This report covers the changes to the U.S.-Japan tax treaty once the Protocol to that treaty – just approved by the Senate – takes effect.
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On July 17, 2019, the U.S. Senate voted in favor of ratifying the Protocol between the United States and Japan that was signed by both countries on January 24, 2013.1 The Protocol, which was approved by the United States Senate Foreign Relations Committee on June 25, 2019, contains amendments to the existing income tax treaty between the United States and Japan that bring the existing treaty into closer conformity with current U.S. and Japanese tax treaty policy. (For prior coverage, see GMS Flash Alert 2019-107 (June 26, 2019).)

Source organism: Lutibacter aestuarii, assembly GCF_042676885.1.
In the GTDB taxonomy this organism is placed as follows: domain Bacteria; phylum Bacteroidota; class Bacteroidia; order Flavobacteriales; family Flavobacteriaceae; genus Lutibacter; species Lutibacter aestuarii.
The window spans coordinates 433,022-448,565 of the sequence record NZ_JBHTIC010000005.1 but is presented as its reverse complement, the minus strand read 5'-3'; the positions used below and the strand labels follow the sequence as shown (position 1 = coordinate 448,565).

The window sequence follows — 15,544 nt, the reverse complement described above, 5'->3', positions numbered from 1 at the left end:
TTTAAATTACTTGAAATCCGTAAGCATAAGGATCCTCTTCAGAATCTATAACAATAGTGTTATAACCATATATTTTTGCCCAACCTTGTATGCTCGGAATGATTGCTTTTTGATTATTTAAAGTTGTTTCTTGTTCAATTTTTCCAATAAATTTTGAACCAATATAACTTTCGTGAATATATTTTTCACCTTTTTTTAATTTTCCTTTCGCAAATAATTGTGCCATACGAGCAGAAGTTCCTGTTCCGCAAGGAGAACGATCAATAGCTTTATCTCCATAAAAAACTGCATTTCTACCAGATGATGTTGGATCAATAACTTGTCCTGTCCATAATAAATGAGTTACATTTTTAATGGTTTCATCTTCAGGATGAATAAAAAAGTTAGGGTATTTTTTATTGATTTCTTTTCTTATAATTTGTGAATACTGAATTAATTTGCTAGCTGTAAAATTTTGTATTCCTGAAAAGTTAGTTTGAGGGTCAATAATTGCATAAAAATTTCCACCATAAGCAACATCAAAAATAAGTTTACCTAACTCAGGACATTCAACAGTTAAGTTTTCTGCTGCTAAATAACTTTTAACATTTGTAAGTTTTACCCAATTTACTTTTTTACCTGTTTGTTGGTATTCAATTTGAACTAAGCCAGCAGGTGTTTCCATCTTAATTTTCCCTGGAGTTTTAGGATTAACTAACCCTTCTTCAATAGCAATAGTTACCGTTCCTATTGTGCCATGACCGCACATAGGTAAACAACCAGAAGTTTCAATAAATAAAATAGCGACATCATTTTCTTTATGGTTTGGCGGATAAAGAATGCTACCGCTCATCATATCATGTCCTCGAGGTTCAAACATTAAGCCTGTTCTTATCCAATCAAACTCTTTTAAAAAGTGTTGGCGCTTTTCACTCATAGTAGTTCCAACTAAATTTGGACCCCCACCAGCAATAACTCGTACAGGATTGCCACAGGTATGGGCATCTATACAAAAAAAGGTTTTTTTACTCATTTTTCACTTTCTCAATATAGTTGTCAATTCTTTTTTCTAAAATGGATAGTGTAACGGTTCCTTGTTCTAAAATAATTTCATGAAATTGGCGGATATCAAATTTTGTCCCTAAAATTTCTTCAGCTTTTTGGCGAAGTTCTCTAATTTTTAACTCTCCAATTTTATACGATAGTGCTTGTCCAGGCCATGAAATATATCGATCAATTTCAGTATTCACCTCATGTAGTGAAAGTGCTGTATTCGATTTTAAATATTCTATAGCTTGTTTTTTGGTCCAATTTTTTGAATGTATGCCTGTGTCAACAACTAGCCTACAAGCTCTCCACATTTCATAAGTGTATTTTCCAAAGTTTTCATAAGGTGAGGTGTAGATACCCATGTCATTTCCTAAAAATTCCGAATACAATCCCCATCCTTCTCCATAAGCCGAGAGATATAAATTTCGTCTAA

The Protocol makes several modifications to the existing U.S.-Japan treaty that may affect international assignees and their employers. For example, the Protocol replaces the Interest article in the existing U.S.-Japan treaty with an article that generally grants a taxpayer’s country of residence the exclusive right to tax interest income, with certain exceptions.
In addition, the Protocol deletes the article contained in the original treaty that exempts teacher compensation from host country taxation, and modifies the resourcing provision under the Relief from Double Taxation article, which reduces the potential of double taxation for Japanese residents.
Lastly, the Protocol replaces the Exchange of Information article in the existing treaty with a new article that follows the approach of the U.S. Model Income Tax Treaty and the Organization for Economic Cooperation and Development (OECD) Model Tax Convention on Income and Capital.